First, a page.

FDA takes steps to authorize some overdose-reversing drugs for over-the-counter sale

The US Food and Drug Administration has issued a notice that should help expand access to overdose-reversing naloxone drug products without the need for a prescription, paving the way for making more of them available for over-the-counter use. Could

Naloxone is a drug that blocks opiate receptors in the nervous system and rapidly reverses opioid overdose when given to an overdosed person in a timely manner. More than 107,000 Americans will die of overdoses in 2021, according to provisional data from the Centers for Disease Control and Prevention. About 75% of those overdoses were related to opioids, including heroin and fentanyl.

“Today’s action supports our efforts to address the opioid overdose crisis by helping to increase access to naloxone,” FDA Commissioner Robert M. Calif, MD, said in a Tuesday press release announcing the notice. “The agency will keep overdose prevention and substance use disorders reduction as a key priority and an area of ‚Äč‚Äčintense strategic focus for action as soon as possible.”

Naloxone may be packaged as a nasal spray or as an injectable drug.

Naloxone is available in all 50 states, and according to the CDC, “many states have laws that allow pharmacists to dispense naloxone without a prescription.” Community-based programs and syringe exchange services may also distribute naloxone.

The notice issued by the FDA, known as a Federal Register notice, is intended to change certain naloxone drug products from prescription status to nonprescription status, in addition to the development and approval of new products. The notice includes a preliminary assessment that states that some naloxone products, both nasal and injectable, may be acceptable as “safe and effective for non-prescription use.”

While the evaluation is a step forward, it is not a final determination that certain naloxone products are safe and effective for nonprescription use, and it does not mandate that naloxone products be immediately available for over-the-counter purchase. The final decision will be made by the FDA, based on additional data that would typically be submitted to the agency in an application for a proposed nonprescription naloxone product.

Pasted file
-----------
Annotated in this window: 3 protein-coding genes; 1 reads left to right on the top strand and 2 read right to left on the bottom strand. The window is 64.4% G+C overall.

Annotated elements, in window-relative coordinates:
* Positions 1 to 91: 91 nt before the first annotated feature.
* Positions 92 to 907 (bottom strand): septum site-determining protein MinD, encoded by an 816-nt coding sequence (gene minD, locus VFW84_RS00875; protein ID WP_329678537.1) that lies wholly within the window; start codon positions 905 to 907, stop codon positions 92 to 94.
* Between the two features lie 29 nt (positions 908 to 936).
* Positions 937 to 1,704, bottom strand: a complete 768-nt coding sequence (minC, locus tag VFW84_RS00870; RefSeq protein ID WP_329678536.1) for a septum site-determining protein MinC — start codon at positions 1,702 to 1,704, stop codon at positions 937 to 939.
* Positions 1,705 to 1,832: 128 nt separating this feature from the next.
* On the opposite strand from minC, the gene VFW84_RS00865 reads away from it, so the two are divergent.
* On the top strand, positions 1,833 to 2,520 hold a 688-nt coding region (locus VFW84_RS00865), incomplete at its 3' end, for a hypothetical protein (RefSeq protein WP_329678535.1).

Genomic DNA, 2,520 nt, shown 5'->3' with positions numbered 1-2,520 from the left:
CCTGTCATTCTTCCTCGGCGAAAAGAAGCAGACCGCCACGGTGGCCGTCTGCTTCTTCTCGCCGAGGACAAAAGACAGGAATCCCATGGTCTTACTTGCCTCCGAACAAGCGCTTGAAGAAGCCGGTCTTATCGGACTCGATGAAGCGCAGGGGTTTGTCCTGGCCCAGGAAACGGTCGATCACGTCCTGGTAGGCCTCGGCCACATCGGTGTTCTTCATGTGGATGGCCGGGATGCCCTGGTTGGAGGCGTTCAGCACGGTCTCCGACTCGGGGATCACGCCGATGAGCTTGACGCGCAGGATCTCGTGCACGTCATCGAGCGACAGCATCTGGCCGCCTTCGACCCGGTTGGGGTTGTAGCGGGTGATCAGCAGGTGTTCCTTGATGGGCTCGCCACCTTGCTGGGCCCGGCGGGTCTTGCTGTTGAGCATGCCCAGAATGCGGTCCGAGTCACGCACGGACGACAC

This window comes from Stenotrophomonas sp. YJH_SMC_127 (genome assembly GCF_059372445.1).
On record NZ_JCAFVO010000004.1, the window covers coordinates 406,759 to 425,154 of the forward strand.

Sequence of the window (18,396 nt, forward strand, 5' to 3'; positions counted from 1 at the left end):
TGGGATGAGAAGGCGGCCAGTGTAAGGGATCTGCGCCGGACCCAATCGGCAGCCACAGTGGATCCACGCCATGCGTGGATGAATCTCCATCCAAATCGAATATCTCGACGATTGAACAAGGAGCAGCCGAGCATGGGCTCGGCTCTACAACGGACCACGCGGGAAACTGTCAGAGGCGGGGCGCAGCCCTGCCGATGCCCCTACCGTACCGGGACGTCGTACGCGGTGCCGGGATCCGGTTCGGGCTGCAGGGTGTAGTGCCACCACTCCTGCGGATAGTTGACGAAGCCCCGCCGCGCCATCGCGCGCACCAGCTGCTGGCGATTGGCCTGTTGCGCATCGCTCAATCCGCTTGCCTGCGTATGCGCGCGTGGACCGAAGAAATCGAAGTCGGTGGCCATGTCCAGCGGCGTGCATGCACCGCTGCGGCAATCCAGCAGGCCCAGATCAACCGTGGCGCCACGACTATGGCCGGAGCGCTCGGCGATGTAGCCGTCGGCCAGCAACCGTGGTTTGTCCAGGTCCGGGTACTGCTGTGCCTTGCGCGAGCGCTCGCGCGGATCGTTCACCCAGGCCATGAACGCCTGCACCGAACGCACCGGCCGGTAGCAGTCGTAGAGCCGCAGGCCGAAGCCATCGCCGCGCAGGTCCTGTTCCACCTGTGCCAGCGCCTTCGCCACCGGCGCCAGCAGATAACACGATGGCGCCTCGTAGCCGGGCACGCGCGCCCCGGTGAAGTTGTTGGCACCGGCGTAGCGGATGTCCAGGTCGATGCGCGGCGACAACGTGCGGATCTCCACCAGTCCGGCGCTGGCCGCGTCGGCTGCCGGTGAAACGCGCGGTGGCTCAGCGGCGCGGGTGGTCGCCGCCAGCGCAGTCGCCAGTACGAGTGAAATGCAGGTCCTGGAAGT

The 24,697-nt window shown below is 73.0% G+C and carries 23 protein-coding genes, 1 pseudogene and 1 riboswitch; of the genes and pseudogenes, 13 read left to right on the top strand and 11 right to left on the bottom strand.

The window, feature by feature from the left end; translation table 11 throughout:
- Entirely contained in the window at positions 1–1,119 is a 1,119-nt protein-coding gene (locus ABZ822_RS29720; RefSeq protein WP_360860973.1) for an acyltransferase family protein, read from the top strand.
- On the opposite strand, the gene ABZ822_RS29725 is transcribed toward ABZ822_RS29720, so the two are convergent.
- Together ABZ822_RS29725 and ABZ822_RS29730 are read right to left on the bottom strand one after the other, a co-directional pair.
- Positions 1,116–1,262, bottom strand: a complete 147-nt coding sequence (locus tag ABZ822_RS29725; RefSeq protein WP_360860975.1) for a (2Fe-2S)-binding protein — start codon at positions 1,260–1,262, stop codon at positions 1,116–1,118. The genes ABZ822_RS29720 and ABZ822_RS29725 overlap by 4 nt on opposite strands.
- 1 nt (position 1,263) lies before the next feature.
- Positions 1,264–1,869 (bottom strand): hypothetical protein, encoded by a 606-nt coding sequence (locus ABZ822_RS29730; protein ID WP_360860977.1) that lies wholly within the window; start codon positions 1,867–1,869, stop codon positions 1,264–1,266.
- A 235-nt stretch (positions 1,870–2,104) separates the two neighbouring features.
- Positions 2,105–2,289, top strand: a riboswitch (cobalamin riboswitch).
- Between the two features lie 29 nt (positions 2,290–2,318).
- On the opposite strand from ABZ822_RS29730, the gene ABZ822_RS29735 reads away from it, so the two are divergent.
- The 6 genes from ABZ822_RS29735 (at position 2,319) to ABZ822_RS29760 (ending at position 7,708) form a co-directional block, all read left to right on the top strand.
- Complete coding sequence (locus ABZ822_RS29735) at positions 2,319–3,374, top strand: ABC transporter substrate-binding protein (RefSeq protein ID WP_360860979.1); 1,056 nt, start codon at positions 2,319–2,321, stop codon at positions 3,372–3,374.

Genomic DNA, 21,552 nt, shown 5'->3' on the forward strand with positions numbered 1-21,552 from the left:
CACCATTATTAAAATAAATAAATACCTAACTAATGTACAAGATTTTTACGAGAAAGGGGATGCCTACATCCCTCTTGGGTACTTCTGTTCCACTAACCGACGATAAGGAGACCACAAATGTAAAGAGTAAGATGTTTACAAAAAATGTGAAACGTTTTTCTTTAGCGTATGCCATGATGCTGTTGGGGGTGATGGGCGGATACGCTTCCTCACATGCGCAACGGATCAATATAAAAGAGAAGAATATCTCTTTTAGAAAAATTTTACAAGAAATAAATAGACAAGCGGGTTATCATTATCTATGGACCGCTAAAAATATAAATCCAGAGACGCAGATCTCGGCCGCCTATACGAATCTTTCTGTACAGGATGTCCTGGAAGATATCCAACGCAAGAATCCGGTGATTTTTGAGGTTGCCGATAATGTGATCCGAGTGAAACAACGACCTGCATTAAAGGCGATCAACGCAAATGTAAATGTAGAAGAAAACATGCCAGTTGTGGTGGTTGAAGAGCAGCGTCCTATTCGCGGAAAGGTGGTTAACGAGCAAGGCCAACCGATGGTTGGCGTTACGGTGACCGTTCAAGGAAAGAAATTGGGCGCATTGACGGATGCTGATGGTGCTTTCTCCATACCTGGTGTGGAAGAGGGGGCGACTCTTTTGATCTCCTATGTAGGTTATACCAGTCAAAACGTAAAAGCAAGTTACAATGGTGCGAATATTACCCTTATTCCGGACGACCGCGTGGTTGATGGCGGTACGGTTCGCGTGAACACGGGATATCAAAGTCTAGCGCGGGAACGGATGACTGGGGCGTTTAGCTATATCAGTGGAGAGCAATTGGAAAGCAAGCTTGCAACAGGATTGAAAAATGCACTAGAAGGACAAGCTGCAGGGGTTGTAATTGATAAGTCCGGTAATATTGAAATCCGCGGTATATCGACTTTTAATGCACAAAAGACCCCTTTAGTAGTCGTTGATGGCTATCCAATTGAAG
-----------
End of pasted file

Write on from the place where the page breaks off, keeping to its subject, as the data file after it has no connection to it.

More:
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It’s one of several steps taken by the FDA and other public health agencies in recent years to combat the nation’s overdose crisis. The FDA has established the FDA Overdose Prevention Framework, which aims to “take effective, constructive action to prevent drug overdoses and reduce deaths”.

In addition to the FDA’s push to make naloxone more accessible nationwide, the CDC has spoken out in support of test strips, a harm reduction tool that lets people access drugs that detect the presence of fentanyl in their substances. Let’s examine. According to provisional data from the CDC, fentanyl was present in more than 71,000 overdose deaths in 2021.

Nationwide, other solutions to reduce overdose deaths are being tested at the state and local levels. At the end of 2021, New York City Opened the nation’s first legal supervised injection site, where drug users can do so in a clean environment with medical staff on hand to administer naloxone or other drugs when necessary. Similar sites have been considered in Colorado And Massachusetts, California Governor Gavin Newsom Recently vetoed a similar effort in his state.

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